PRE-FALL 2018 Chloé.

Pre-Fall may be the hyphen between her freshman and sophomore runway outings, but for Chloé designer Natacha Ramsay-Levi, it’s more like home base. She has spent most of her career steering pre-collections, starting back in her Balenciaga years.

“Pre-collections are where you really dress a lot,” she offered. “With a show, you’re thinking about a look, the crafting, and an element of astonishment. With a pre-collection, you’re thinking a lot about the direction of things and questioning everything piece by piece. There’s something almost timeless about it because the pieces have to work into a wardrobe without screaming what season they’re from.”

The designer concedes that working in fashion means changing your mind a lot. But with this collection she delivers a savvy exercise in repeating yourself just enough to be reassuring. Key elements from the Spring runway are carried over, remixed, and layered with activewear or utilitarian accents and a smattering of hints as to where Chloé is headed next (inevitably, the designer declined to elaborate a little more on that point).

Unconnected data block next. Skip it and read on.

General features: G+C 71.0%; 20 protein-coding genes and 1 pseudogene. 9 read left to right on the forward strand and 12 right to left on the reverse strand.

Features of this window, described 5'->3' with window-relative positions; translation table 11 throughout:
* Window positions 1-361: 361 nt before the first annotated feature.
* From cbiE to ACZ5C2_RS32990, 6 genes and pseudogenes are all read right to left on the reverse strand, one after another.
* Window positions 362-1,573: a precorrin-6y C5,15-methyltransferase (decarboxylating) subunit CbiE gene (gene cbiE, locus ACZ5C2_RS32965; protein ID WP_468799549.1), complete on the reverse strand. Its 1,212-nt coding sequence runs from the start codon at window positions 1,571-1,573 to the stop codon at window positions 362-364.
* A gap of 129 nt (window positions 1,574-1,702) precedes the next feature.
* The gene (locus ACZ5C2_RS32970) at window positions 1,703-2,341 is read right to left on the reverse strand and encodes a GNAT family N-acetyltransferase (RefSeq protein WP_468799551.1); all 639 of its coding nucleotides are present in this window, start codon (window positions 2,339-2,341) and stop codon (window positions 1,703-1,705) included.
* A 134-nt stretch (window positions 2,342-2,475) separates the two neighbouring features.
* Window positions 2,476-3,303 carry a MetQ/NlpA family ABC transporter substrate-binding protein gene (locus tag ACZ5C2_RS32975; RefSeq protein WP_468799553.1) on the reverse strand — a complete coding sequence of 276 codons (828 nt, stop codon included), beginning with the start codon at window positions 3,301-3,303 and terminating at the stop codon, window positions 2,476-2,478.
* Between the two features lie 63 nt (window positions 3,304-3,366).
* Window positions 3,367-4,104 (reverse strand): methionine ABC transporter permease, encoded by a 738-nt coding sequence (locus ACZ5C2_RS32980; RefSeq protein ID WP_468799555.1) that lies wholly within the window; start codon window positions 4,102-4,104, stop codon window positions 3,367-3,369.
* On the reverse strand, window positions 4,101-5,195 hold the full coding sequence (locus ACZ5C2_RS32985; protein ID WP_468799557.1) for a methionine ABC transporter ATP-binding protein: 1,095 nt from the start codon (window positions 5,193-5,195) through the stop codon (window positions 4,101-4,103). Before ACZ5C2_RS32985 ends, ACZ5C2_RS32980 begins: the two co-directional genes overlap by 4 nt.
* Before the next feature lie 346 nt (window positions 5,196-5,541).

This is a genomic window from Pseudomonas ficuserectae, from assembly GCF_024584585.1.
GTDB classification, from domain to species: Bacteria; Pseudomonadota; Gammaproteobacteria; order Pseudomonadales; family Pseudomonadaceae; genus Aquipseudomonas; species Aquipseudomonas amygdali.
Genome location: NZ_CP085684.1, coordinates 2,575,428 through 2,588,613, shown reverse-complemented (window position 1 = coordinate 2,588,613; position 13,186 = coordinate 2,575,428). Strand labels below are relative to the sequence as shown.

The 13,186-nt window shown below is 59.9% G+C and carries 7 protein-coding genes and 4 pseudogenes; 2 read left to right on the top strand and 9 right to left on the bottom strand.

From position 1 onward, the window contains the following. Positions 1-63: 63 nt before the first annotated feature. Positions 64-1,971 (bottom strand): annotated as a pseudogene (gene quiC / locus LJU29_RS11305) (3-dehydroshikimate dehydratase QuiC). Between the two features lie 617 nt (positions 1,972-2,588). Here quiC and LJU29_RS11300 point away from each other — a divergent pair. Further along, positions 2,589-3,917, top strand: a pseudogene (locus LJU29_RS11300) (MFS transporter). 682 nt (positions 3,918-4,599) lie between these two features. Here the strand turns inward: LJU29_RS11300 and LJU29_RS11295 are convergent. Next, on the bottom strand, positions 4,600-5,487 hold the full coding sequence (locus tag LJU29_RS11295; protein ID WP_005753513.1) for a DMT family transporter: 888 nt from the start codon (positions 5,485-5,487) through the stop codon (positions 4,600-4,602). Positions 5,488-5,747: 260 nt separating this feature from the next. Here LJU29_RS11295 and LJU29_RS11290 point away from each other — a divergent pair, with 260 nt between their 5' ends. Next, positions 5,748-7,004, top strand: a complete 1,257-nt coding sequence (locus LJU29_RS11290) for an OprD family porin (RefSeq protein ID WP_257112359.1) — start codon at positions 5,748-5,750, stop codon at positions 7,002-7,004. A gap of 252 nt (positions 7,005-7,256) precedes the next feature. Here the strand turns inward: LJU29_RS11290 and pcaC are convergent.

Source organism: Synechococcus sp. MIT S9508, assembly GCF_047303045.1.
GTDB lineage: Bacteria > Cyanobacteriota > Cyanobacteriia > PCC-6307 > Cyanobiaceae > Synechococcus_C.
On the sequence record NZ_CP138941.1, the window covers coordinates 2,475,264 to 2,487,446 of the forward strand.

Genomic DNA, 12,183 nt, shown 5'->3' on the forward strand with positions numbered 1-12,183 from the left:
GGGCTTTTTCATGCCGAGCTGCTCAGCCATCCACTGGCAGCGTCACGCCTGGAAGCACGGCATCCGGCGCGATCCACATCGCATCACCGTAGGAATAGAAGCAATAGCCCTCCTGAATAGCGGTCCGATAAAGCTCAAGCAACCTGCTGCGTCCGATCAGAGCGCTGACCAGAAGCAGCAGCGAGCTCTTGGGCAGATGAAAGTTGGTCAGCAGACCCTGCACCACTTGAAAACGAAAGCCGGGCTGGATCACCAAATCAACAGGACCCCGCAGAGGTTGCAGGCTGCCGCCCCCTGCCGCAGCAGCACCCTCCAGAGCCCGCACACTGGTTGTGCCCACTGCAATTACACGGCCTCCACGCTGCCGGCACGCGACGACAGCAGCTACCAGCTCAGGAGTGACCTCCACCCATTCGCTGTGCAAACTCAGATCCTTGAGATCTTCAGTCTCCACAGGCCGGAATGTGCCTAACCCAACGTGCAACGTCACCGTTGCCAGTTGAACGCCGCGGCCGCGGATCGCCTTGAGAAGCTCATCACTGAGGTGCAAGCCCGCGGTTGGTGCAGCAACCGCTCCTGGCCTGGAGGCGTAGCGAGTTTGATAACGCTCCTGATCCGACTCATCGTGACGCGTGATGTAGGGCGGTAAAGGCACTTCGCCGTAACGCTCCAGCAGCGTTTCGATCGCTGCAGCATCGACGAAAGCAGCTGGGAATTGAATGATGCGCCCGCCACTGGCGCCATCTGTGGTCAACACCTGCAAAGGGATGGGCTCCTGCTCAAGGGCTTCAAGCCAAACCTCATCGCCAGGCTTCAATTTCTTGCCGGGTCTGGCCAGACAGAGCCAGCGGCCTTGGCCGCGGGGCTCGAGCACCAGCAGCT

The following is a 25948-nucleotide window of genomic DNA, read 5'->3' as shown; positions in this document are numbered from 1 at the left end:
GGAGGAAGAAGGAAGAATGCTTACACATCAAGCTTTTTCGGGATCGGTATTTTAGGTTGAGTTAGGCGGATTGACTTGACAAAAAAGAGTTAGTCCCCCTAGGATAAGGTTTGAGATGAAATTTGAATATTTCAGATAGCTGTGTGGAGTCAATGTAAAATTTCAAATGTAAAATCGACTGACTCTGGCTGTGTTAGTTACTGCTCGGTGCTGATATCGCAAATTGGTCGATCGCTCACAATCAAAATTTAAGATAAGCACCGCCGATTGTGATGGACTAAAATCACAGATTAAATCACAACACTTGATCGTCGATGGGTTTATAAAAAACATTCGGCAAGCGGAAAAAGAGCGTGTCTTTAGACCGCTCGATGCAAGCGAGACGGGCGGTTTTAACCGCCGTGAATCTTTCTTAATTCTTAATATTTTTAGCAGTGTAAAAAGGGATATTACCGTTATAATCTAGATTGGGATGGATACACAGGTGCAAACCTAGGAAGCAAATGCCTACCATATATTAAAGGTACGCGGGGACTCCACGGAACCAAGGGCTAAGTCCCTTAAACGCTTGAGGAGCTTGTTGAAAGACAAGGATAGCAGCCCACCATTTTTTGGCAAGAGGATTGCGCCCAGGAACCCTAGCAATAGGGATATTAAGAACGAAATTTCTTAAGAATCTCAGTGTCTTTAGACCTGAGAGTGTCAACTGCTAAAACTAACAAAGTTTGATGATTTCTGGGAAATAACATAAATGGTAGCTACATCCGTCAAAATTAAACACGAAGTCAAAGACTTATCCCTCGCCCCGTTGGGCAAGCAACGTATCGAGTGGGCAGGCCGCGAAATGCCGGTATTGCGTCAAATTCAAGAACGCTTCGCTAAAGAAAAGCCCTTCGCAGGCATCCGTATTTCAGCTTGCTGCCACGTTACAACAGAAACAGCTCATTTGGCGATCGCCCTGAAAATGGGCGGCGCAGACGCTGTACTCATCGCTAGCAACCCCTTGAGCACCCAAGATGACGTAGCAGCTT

No matter—there was plenty to think about here as it is. The springboard was shirting, from a long, breezy button-down shirtdress to 1970s-print blouses, new iterations on the high-neck ruffled blouse, and a handful of riffs on the polo, notably one in scales of deep green sequins with a leather stripe in back and lace edging.

The horse motif returned, cantering across pale peach blouses and onto a new bucket bag. The O and stylized C signatures cropped up anew, variously on hardware or as topstitching on the pocket of a teal denim shirt, in prints, or on buttons. Spring’s prints got welcome encores as patches or as talismans in the house’s burgeoning jewelry line.

The cropped pants were back, too, worn with plum or deep blue lace-up boots (leg warmers optional) or—in one of the designer’s favorite looks—paired with a checkered coat and the new leather, nylon, and canvas high-top sneaker. For those not quite ready for that length, there were high-waisted, fitted flares or cargo-inspired pants paired smartly with white blouses and fitted jackets. Winning coats included a mocha peacoat, a cotton-and-nylon trench, and a wool cape with contrasting stripes and just a hint of horsiness.

Ask Ramsay-Levi to define her own style, and she’ll claim to have no idea. “I admire people who have a uniform, but I’ve never found mine and I probably never will because I love fashion’s diversity,” she explained. For Chloé fans, Pre-Fall’s uniforms just got sorted.